By Emily Rose

I am decidedly a millennial. The Berlin Wall came down three months before I was born, and I was in sixth grade math class when I saw the second plane hit the World Trade Center on live TV. My generation carries its own set of anxieties stemming from 9/11 to the Great Recession, but I have never hidden under my desk for a bomb drill in school. I have never mistaken thunder to be bombs in the middle of the night. The closest I can come to an experience like that is the story of my dad running home from school at six years old after he spotted a blimp on the playground and was convinced it was a nuclear bomb.

Last month, the Utah Campaign to Abolish Nuclear Weapons partnered with several local faith communities for a weekend honoring the downwinders of St. George. I hadn’t heard the story of the downwinders, but I learned that they were (and still are) impacted by the toxic fallout from nuclear tests in the Nevada desert. It was a weekend of beholding, honoring, and sacred memory.

We began with an interfaith worship service telling some of the personal stories of downwinders, singing songs of peace, and sharing how our particular faith traditions informed our stance against the destructive power of nuclear weapons. It was a beautiful gathering of our collective voices for peace.

On Saturday, we took a meditative walk through the St. George cemetery. We stopped at the gravesites of several people who died from diseases connected with radiation exposure, several of whom were children. There is something very holy about remembering the stories of those who have suffered. It was a time of holding space for the grief and loss in the community. We wanted to make sure that those impacted by the effects of nuclear testing were not forgotten.

I was blessed to hear stories from members of the Utah Campaign Against Nuclear Weapons. Many of the members were young during the Cold War, and they remembered the collective anxiety in the culture, in their homes, and in their schools. I believe that hearing these stories, especially as someone who was not born in the same generation to witness the events firsthand, is an act of sacred remembering. I felt connected to their experience, particularly because my generation has been shaped by anxiety about terrorism since 9/11. What I learned is that there is much work to do to create peace in this world, and much of it comes down to how much we let fear guide our actions. This is the power of memory. We open ourselves up to the lessons and stories of the past, such that it will compel us to shape a better future.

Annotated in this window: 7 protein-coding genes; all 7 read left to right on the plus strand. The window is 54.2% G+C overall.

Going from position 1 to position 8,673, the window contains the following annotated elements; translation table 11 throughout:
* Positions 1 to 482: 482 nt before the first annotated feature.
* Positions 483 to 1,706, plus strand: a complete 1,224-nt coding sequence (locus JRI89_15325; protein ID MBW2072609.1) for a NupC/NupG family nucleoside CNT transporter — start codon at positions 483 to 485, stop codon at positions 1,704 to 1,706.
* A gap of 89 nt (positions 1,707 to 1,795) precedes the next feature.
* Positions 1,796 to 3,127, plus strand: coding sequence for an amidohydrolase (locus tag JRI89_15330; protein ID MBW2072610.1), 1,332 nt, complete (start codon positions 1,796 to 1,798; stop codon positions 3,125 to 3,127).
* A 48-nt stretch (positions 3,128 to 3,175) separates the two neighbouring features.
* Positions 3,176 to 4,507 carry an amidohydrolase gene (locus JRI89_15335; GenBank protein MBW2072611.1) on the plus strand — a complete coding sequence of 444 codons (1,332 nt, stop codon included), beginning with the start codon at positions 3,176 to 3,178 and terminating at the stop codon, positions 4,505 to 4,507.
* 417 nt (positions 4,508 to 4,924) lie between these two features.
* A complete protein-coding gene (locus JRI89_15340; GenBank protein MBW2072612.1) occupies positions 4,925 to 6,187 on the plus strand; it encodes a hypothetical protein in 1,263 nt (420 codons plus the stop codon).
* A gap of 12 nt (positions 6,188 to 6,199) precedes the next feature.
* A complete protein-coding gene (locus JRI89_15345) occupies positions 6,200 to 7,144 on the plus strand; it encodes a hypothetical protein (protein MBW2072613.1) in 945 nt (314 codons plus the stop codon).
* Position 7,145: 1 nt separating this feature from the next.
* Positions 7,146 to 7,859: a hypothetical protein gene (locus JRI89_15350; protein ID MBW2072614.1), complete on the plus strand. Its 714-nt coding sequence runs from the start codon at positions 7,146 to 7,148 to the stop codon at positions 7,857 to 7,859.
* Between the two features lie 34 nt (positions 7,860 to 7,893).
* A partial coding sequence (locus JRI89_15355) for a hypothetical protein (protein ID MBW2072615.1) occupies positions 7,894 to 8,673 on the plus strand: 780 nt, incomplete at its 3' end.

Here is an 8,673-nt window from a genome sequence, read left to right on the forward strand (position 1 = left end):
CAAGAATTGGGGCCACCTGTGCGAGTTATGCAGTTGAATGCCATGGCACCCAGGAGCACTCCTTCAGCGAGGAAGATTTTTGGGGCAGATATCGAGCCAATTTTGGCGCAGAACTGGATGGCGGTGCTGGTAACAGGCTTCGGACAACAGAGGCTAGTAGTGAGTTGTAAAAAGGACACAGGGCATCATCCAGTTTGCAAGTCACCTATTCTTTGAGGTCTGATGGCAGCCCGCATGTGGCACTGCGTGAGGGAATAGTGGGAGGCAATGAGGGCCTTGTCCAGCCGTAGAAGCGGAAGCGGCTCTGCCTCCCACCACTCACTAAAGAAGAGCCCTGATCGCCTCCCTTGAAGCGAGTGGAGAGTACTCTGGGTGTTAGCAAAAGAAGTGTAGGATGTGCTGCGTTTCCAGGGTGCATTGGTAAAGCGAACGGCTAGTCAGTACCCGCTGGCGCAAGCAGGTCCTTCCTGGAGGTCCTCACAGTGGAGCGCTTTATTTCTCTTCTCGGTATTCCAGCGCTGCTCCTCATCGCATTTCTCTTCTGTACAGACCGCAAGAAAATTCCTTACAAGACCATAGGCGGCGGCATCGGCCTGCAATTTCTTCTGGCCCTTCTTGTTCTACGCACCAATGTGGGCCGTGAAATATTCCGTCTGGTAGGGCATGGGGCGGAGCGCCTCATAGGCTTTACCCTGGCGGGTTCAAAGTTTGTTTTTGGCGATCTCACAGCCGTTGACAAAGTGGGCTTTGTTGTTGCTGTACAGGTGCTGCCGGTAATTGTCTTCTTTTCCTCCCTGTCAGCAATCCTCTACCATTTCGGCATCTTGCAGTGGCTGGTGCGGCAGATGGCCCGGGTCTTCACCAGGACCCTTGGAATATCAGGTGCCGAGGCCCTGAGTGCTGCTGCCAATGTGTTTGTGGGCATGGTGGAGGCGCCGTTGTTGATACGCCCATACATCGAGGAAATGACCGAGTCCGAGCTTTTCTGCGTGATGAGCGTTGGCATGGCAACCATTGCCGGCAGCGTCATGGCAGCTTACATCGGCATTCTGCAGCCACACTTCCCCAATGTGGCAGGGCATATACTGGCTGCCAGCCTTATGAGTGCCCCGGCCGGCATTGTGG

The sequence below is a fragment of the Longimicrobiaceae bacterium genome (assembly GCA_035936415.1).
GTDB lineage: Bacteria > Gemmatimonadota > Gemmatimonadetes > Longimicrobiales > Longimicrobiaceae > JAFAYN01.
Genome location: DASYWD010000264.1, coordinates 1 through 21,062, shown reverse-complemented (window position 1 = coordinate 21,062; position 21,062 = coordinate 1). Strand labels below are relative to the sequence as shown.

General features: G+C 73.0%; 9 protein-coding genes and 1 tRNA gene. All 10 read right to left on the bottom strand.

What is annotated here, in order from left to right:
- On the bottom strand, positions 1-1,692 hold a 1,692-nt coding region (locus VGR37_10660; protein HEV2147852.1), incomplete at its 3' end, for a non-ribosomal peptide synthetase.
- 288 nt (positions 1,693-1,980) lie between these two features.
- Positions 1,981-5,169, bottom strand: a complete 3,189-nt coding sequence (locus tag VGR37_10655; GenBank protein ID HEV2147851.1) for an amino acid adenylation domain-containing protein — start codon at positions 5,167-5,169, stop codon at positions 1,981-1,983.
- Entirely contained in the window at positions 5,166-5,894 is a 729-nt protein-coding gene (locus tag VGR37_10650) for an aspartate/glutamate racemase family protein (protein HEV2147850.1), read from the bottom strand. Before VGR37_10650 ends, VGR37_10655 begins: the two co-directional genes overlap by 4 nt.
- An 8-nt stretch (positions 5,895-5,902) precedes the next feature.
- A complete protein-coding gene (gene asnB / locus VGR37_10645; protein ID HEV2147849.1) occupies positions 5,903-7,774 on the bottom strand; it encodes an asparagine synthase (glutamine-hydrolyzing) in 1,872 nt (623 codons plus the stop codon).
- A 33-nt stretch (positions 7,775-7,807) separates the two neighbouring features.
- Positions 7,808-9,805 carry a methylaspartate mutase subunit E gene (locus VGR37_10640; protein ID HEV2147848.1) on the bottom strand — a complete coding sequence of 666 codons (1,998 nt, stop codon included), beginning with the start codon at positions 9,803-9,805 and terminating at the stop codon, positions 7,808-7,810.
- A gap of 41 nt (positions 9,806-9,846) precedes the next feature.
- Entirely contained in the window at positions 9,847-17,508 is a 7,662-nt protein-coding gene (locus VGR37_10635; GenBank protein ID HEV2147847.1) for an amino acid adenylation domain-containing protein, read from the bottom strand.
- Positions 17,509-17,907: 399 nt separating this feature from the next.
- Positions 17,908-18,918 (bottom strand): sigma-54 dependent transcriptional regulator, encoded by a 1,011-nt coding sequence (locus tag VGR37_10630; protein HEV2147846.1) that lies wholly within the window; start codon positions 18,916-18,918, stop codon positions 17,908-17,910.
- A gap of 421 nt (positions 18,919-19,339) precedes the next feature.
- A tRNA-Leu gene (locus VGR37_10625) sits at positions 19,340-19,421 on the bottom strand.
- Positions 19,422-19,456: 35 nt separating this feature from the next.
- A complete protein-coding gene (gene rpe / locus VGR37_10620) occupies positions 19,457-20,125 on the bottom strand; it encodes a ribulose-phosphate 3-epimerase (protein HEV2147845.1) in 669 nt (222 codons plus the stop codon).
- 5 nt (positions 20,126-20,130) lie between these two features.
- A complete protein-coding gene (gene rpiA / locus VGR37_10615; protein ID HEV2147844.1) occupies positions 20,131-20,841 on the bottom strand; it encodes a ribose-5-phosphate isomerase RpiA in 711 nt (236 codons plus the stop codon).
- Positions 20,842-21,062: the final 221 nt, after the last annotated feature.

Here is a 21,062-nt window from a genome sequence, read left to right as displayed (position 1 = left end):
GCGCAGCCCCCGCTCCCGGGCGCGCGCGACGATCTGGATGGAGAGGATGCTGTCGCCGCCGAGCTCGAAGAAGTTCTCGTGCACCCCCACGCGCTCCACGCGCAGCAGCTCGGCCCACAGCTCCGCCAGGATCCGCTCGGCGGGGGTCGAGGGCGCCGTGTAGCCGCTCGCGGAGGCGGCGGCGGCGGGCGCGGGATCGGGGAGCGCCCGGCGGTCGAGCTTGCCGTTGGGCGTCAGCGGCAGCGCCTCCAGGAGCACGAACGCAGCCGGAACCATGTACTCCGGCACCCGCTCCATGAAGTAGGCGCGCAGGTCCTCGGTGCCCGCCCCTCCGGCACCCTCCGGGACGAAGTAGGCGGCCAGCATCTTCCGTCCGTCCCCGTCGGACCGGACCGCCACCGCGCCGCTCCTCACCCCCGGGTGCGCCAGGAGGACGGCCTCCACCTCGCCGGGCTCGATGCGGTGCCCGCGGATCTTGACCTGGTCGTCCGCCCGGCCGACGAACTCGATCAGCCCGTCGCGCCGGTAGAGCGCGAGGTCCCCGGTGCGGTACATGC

How can we shape a better future in St. George? The downwinders memorial event last weekend sparked some dreaming, and I think it is a good place to start. What would it look like to have a monument or historic site that tells the stories of the downwinders in our community? What if it were a monument of memory but also a call for peace? When we listen well to forgotten stories of history, we can dream a more peaceful future.

Beginning in 1993, my faith tradition, Community of Christ, has given an annual peace award to a person or organization that has worked for peace and justice in the world. In 2012, we honored Dr. Tadatoshi Akiba, a nuclear disarmament advocate and founder of Mayors for Peace, an organization that unites cities around the world in the work for nuclear disarmament.

From their mission statement, Mayors for Peace “strives to raise international public awareness regarding the need to abolish nuclear weapons and contributes to the realization of genuine and lasting world peace by working to eliminate starvation and poverty, assist refugees fleeing local conflict, support human rights, protect the environment, and solve the other problems that threaten peaceful coexistence within the human family.”

As of this month, there are 7,295 cities united around the world through Mayors for Peace. Right here in Utah, there are two, Springdale and Salt Lake City. What would it look like for St. George to stand alongside these 7,000 cities to call for courage and peace? What if we honored the downwinders by challenging city leaders to join with mayors around the world in standing up for nuclear disarmament? This is how sacred memory and storytelling become spiritual activism. How will we envision a more peaceful future for our community?

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